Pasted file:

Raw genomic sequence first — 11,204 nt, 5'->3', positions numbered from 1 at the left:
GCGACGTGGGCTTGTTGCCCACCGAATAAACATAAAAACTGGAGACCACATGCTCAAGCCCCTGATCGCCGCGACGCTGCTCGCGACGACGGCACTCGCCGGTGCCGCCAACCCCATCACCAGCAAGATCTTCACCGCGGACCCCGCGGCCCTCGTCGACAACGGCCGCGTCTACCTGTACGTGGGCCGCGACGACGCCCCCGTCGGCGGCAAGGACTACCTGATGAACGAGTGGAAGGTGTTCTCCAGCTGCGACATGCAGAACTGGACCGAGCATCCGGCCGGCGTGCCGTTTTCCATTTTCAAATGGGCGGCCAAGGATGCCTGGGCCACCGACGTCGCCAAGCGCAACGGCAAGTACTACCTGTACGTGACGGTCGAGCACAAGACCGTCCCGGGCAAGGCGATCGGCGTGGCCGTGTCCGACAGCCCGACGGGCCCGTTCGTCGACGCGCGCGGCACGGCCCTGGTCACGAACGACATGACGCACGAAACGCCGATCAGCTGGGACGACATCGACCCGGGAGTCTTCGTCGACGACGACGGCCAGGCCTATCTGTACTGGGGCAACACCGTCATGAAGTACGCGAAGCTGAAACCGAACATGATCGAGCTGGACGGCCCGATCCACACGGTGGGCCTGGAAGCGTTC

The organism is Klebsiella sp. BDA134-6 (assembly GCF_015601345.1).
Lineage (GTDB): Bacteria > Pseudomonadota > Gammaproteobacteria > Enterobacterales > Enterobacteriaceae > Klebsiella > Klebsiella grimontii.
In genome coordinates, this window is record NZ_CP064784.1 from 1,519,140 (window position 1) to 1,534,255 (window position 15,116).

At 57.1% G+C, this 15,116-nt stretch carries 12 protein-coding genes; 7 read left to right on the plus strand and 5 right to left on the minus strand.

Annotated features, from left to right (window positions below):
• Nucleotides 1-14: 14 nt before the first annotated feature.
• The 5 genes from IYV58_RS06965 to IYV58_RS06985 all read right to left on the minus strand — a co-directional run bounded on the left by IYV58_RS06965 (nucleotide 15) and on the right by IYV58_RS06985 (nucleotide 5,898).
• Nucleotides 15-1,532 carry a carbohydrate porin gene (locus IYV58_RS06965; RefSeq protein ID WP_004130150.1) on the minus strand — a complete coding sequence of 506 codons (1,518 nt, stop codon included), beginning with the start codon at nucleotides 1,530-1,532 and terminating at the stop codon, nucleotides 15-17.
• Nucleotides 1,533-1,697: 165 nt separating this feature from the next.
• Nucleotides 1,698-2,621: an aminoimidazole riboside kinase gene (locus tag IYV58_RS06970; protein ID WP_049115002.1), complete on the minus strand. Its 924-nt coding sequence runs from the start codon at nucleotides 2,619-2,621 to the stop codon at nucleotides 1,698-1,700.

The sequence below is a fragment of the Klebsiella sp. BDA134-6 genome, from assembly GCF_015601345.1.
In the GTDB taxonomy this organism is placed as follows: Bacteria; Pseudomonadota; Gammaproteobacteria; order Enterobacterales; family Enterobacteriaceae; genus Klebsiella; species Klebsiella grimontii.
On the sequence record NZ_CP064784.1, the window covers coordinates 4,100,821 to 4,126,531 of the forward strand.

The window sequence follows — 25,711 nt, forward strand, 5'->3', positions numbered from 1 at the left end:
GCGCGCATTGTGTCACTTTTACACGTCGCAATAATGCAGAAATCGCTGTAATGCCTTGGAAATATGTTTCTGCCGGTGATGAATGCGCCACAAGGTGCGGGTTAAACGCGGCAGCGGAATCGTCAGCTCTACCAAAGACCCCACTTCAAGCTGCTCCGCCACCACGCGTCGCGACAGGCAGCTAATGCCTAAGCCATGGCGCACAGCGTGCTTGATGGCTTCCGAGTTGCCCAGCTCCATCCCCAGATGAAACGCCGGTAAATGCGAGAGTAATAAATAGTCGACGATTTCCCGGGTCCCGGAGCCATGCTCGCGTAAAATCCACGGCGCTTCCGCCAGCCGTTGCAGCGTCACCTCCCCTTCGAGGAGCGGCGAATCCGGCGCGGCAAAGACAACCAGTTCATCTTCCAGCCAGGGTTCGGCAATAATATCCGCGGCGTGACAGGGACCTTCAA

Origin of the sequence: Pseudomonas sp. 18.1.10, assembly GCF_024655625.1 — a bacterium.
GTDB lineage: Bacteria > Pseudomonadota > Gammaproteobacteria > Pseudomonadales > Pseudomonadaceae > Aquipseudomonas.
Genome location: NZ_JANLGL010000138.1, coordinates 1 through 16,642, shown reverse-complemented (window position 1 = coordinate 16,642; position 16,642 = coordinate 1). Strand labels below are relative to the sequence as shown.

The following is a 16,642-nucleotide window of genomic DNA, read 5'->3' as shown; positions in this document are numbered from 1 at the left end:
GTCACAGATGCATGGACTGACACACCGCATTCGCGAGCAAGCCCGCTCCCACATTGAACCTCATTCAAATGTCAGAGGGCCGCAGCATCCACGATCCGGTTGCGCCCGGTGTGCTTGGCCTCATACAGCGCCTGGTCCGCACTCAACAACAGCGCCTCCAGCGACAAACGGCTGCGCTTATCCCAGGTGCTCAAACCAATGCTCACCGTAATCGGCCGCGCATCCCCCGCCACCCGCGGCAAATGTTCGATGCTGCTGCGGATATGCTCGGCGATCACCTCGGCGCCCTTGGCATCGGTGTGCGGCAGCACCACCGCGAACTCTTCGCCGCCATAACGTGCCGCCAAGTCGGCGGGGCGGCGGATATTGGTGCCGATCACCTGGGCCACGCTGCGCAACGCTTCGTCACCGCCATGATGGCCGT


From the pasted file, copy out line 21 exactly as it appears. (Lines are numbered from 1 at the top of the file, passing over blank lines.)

The following is a 16,642-nucleotide window of genomic DNA, read 5'->3' as shown; positions in this document are numbered from 1 at the left end: